Off to see white bears

No, we are not that northerly yet. 😉
They are called Kermoda bears, also know locally as ghost bears or spirit bears. They have a recessive gene which makes them white or off-white in color. All natural! It’s like with redheads in humans.
Regular Black bears also have color variations, as they come in a variety of colors, among which are black (obviously), brown, grey, cinnamon, blue and for the Kermoda bears we can add cream, and various shades of white to the list.

Unfortunately, there’s only a small population of these bears, and of those only 10% is actually white, and we didn’t see any of them.

This part of British Columbia is very rich in Indian culture, and quite a few Forts Nations tribes still call this land home. The people live their lives pretty much the same way as their ancestors, but with the help of modern amenities like motorized vehicles, running water, electricity, modern fabrics and modern tools.

We started our little tour today with a view of fishing indigenous people at Moricetown Canyon, where the river is forced through a small canyon of bedrock which gives the people the best chance of catching salmon (we are in the salmon season tour now!) with catchpoles and fishing nets from a rocky outcrop, just like they did generations ago. Catching is done selectively and only as much as they need, so it is granted by the province for them to keep their catch, as regular fishermen, both commercial and leasure fishermen are not permitted to keep the salmon they catch.

After watching some pretty big salmon being caught, we carried on driving and headed for New Hazelton where the local suspension bridge was rumoured to be worth a visit. It actually is quite an interesting bridge, as it’s really narrow and only suitable for light loads. When walking on it the bridge flexed and moved with every car entering it. The signs told us it was way better than the old one, as it would violently sway under the loads and was not suited for any vehicle at all!

The trip continued on to Terrace, but on the way we actually ran into some more wildlife! First a couple of black bears; a mother and her two cubs! All black, black bears by the way. 😉
After this, we also ran into what seamed a  rather large domestic cat. What stood out though, was the fact it only had a really short tail and was pretty bulky for a cat. Too flabbergasted to take a picture we finally figured out what had scurried across the road: lynx! Nice!

The drive from Smithers to Prince Rupert is awesome in many ways, take the massive river system you encounter the final 75km, where the river broadens and mingles with the sea, and you drive right alongside it on sea level. Really picturesk. Throw in some more stunning scenery and 5 hours driving turns into a festive pasttime.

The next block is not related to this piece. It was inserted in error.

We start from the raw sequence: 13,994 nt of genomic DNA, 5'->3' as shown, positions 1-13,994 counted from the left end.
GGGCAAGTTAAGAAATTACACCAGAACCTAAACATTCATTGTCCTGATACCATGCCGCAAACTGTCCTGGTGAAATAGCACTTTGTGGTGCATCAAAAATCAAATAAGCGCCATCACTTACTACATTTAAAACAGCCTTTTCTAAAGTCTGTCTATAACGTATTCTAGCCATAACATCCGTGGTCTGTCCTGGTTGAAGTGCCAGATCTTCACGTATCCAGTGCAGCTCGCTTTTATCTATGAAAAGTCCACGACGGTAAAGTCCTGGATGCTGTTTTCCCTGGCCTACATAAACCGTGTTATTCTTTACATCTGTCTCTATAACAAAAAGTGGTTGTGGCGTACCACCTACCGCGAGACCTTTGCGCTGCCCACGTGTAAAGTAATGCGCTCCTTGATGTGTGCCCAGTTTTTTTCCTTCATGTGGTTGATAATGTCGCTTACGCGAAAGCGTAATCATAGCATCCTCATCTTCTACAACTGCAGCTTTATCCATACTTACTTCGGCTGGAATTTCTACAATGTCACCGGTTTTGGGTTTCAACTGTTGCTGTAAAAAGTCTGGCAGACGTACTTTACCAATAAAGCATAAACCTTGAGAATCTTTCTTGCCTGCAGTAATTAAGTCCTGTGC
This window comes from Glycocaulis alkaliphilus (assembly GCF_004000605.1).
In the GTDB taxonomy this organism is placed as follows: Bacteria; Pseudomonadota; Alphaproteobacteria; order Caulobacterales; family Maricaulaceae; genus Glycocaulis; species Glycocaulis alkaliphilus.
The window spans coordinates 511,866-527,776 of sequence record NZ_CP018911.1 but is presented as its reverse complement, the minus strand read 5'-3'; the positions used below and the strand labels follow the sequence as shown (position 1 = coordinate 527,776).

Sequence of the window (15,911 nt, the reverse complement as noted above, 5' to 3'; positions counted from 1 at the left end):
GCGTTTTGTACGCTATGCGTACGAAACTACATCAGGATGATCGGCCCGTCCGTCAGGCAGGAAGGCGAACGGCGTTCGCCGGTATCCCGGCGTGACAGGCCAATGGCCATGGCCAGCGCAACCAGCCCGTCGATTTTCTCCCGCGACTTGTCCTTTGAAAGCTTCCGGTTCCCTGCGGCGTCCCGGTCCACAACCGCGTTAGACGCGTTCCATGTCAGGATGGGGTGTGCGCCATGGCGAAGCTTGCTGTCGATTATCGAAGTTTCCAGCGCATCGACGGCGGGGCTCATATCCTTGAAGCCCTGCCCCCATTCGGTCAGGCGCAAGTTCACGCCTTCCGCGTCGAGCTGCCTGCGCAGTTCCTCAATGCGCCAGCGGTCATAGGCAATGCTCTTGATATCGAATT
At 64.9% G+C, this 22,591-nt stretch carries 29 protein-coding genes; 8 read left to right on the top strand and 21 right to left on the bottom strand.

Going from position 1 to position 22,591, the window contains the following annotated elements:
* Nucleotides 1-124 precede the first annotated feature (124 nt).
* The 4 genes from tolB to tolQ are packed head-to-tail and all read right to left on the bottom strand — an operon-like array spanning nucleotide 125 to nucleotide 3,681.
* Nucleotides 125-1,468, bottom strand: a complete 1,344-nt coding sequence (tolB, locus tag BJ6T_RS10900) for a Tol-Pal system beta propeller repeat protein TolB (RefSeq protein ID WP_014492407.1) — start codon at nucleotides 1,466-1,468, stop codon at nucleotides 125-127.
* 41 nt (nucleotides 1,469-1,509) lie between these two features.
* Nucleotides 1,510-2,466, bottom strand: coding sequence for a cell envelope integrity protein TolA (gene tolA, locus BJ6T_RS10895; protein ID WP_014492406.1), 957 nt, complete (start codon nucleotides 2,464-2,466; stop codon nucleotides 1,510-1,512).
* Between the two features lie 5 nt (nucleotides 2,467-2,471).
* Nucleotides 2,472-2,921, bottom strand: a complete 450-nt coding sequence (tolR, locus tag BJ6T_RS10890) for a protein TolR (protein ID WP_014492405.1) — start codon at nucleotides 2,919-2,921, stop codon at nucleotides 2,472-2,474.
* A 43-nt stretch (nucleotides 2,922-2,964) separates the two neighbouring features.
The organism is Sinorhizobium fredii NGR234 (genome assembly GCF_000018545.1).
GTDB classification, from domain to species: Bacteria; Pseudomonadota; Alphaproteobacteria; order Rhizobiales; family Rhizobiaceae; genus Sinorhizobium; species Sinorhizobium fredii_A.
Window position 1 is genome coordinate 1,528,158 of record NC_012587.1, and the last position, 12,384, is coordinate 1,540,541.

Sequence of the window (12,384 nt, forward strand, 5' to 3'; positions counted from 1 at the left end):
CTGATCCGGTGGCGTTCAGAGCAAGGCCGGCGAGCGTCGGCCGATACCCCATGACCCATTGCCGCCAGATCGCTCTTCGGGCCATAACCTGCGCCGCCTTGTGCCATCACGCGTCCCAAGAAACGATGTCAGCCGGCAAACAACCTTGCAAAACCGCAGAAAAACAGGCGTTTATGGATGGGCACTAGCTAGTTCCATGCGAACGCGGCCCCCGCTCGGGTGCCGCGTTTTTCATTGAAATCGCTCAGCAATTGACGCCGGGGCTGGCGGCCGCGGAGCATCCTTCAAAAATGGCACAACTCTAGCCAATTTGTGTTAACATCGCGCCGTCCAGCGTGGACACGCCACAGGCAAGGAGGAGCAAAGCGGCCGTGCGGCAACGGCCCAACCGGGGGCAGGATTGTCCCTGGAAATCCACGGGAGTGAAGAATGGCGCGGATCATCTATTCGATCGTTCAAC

Tomorrow we are going to board a boat. For quite some time actually. And *really* early. We are supposed to check in at 05:30 am!

Hills and lakes

This post might also have been called ‘Rushing for Gold, part 2’ as we are still driving over the Cariboo Wagon Road, or Gold Rush Route. Now stopping at Prince George for a well deserved break, todays journey has been quite long, strenuous and quicker than anticipated.

TomTom and Google both told us, today would be a full 5 hour drive, when we would drive without stops and in a straight line. This would mean missing out on some stuff on the way, and was simply not acceptable for us. So we told ourselves we would simply start off, and see when we’d arrive where and go from there.
Soon, it turned out both TomTom and Google were grotesquely overestimating the durations, as we covered the first 3.5 hours in just 2.

This got us going; to Barkerville. A 4 hour drive (160km return) to a gold rush town from the late 1800’s which pretty much was preserved in that state by continuous occupation up until the 1970’s.

Barkerville is the town where the 1860 gold rush stated with a certain gentleman Barker struck gold. And a very rich strike that was. In todays money it would be around 70 million EUR! This sparked an influx to Williams Creek and soon all land there was claimed. Mining over there still takes place today and a very large deposit has been proven to be there by the current claim holders.

The town has been actively occupied from around 1860 to 1972, and acquired by the province of British Columbia in 1954. The last of the original inhabitants left in 1972 and now no full time residents remain. Still, a few houses are privately owned and used as housing for a period of time each year. That is, while the park is open to visitors! Weird.

In Barkerville, all houses are on display and staffed by employees who are age correct dressed for 1870 and participating in a simulated regular working day back then. In the meantime they are teaching us visitors what the life back then was like. Very entertaining, and a joy to see how much the employees love their job. Very enthusiastically yelling everyone about ‘their’ Barkerville and it’s rich history.

Luckily for is, the drive to Barkerville wad not 2 hours one way as predicted but 2 hours return, which left us another 2 hours drive to Prince George.Oh well, we are here now. 🙂
Tomorrow, another busy day while travelling to Smithers.

PS: we spotted our very first Moose today! Yay! Also a very placid black bear who allowed us to take a very good look at him while he was fouraging. Lovely!

Pictures will follow soon!